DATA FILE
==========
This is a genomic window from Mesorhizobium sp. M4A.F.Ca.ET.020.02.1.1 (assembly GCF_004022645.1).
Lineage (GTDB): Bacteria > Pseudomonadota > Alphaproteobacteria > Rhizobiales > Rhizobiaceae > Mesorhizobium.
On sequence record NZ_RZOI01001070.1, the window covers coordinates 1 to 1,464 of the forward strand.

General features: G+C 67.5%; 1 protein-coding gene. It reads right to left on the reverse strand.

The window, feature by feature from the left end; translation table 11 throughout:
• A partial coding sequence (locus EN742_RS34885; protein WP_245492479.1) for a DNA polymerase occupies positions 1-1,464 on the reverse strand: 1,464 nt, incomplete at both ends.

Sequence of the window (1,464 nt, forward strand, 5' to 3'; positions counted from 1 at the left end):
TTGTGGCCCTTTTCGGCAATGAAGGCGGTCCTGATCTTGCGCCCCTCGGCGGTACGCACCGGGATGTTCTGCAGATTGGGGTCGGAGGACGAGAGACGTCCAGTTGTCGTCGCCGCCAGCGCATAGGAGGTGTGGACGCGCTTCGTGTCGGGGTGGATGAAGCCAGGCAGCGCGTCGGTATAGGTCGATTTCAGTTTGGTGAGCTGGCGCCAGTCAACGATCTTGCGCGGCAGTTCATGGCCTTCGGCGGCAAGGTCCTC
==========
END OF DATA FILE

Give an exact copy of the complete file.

This is a genomic window from Mesorhizobium sp. M4A.F.Ca.ET.020.02.1.1 (assembly GCF_004022645.1).
Lineage (GTDB): Bacteria > Pseudomonadota > Alphaproteobacteria > Rhizobiales > Rhizobiaceae > Mesorhizobium.
On sequence record NZ_RZOI01001070.1, the window covers coordinates 1 to 1,464 of the forward strand.

General features: G+C 67.5%; 1 protein-coding gene. It reads right to left on the reverse strand.

The window, feature by feature from the left end; translation table 11 throughout:
• A partial coding sequence (locus EN742_RS34885; protein WP_245492479.1) for a DNA polymerase occupies positions 1-1,464 on the reverse strand: 1,464 nt, incomplete at both ends.

Sequence of the window (1,464 nt, forward strand, 5' to 3'; positions counted from 1 at the left end):
TTGTGGCCCTTTTCGGCAATGAAGGCGGTCCTGATCTTGCGCCCCTCGGCGGTACGCACCGGGATGTTCTGCAGATTGGGGTCGGAGGACGAGAGACGTCCAGTTGTCGTCGCCGCCAGCGCATAGGAGGTGTGGACGCGCTTCGTGTCGGGGTGGATGAAGCCAGGCAGCGCGTCGGTATAGGTCGATTTCAGTTTGGTGAGCTGGCGCCAGTCAACGATCTTGCGCGGCAGTTCATGGCCTTCGGCGGCAAGGTCCTC